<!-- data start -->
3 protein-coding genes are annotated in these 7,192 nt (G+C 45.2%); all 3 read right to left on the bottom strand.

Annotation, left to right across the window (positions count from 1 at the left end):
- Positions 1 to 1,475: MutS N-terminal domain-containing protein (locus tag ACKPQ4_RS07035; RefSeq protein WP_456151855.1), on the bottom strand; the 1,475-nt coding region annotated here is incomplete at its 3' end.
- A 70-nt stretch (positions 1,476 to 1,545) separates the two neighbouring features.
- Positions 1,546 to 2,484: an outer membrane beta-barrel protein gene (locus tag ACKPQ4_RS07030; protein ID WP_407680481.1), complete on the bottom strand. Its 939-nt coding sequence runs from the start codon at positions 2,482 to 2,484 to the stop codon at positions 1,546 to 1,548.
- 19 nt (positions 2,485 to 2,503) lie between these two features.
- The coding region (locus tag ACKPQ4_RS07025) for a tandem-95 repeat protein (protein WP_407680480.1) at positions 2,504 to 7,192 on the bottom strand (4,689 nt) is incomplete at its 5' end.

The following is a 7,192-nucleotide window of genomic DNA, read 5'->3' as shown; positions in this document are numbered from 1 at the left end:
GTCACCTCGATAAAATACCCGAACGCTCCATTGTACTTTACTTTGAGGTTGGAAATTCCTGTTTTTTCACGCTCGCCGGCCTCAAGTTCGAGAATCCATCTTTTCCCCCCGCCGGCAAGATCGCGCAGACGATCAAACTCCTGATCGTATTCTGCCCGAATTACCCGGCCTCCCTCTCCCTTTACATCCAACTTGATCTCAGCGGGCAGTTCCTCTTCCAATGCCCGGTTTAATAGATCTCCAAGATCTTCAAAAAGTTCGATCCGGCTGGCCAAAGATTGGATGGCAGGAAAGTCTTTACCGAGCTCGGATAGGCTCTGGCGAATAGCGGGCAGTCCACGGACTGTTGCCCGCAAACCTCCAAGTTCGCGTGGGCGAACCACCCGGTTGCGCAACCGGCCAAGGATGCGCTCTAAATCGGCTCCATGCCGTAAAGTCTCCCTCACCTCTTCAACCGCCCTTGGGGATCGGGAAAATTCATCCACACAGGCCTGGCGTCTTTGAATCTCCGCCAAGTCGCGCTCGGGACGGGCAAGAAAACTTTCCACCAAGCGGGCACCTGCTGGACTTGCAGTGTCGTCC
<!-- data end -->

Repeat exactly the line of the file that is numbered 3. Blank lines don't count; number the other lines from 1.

- Positions 1 to 1,475: MutS N-terminal domain-containing protein (locus tag ACKPQ4_RS07035; RefSeq protein WP_456151855.1), on the bottom strand; the 1,475-nt coding region annotated here is incomplete at its 3' end.